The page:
IBM has promised that existing applications written for Notes/Domino can run with the new releases without modification. The Notes 8 client will run on Windows (including Vista), Macintosh and Linux desktops while the Domino server will run on Windows, Linux, IBM AIX, Sun Solaris, and IBM iSeries and zSeries platforms. By year's end, it will support 64-bit platforms, but won't require them.

Next: Oracle Database 11g


Oracle Database 11g

While Oracle has expanded its business into enterprise applications, middleware and business intelligence tools, its database remains its flagship product and still accounts for the lion's share of its sales. Oracle's database software sales surged nearly 15 percent to $7.2 billion in 2006, giving the Redwood Shores, Calif.-based vendor almost half of the $15 billion relational database market, according to market-research firm Gartner.

Oracle Database 11g, the next generation of its relational database software, is due out in October. It's hard to say how much demand has pent up in the two years since the release of the current version, Oracle Database 10g Release 2. Database software tends to be deeply embedded within resellers' solutions and their customers' IT systems, and upgrades don't happen overnight.

"None of our clients are asking us to jump on [11g] or help them move to it," acknowledges Hal Hawisher, principal and COO at Baytree Associates, a Charlotte, N.C.-based solution provider that specializes in Oracle systems. Even Oracle's marketing efforts have been subdued, he says. "The noise level has been a little lower than products in the past."

With data volumes increasing exponentially for many businesses, however, there's no question that 11g's scalability and performance enhancements will be in demand.

Altogether, Oracle Database 11g will have 482 new features, according to a tally provided by executive vice president Chuck Rozwat last fall.

In the high-availability department, Oracle is promising new flashback archiving, snapshot standby and online application upgrade capabilities. Improvements to the database's Real Application Cluster technology, an input/output resource manager and a database partition adviser will boost scalability and performance.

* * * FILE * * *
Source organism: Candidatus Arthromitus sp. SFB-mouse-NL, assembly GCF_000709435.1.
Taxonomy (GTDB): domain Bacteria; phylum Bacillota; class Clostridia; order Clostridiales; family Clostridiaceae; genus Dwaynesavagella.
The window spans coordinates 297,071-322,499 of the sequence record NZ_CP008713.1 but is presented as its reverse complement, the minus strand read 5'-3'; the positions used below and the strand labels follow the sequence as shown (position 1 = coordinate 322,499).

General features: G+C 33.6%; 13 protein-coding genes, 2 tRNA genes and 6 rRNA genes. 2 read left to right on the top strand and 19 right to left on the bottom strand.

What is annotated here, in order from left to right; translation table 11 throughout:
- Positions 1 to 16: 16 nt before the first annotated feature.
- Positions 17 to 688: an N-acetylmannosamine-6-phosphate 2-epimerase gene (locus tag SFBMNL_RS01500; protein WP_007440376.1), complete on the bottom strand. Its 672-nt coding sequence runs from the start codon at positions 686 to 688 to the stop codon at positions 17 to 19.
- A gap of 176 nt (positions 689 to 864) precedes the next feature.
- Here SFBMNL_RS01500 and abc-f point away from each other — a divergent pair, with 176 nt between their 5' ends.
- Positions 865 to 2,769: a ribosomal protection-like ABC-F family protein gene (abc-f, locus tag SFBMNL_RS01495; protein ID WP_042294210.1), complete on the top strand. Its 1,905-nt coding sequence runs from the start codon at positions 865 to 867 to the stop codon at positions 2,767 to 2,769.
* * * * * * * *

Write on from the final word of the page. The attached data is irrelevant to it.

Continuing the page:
New data compression technology could reduce data storage requirements. Binary XML data storage and enhanced XML indexing will enhance the database's content management abilities, while new online analytical processing (OLAP) tools will improve its business intelligence functionality. Oracle Database 11g will also sport new security features, including an audit vault and change assurance capabilities.


Endpoint Protection 11.0

Over the last two to three years, Symantec's security products have been the subject of a growing chorus of criticism from the channel, with complaints including poor performance, excessive resource demands, stability problems and security vulnerabilities within the antivirus code. The storage and security giant hopes to put an end to these issues in late September with the release of Endpoint Protection 11.0, the first major update to its endpoint security suite since the April 2005 release of its predecessor--Antivirus Corporate Edition 10.0.

The new release, previously code-named "Project Hamlet," will incorporate a wide range of different functions, including antivirus, antispyware, host-based firewall, application and device control, and network- and host-based intrusion prevention systems, drawing on technologies acquired from Sygate, Veritas and WholeSecurity. All of those functions have been bundled into a single centrally managed software agent, that according to Symantec, occupies less than one-third of the storage space and 84 percent active memory than its predecessor.

"The big news is the integration of all these technologies into a single agent, managed from a single console," according to Brian Foster, Symantec's senior director of project management for Endpoint Products. "We've taken the best-of-breed components from acquisitions like WholeSecurity and Sygate, torn them apart into their basic building blocks, and built them back up into a single solution," he says.

Adam Gray, CTO of Santa Barbara, Calif.-based solution provider Novacoast, also sees the single-agent model as the new release's primary strength. "A lot of resources go into managing multiple agents," he notes. "Features and functions are good to talk about, but that's not the main issue; we're looking to be able to cut operating expenses on AV by 20 percent to 25 percent for some clients."

Matt Hamilton, vice president of professional services at Herndon, Va.-based Symantec partner DLT Solutions, sees another benefit. "Well, the the timing is right. A lot of the changes under the hood are kind of inside baseball, but customers are coming to us with a ton of questions about endpoint security, so this gives us a chance to strike while the iron is hot."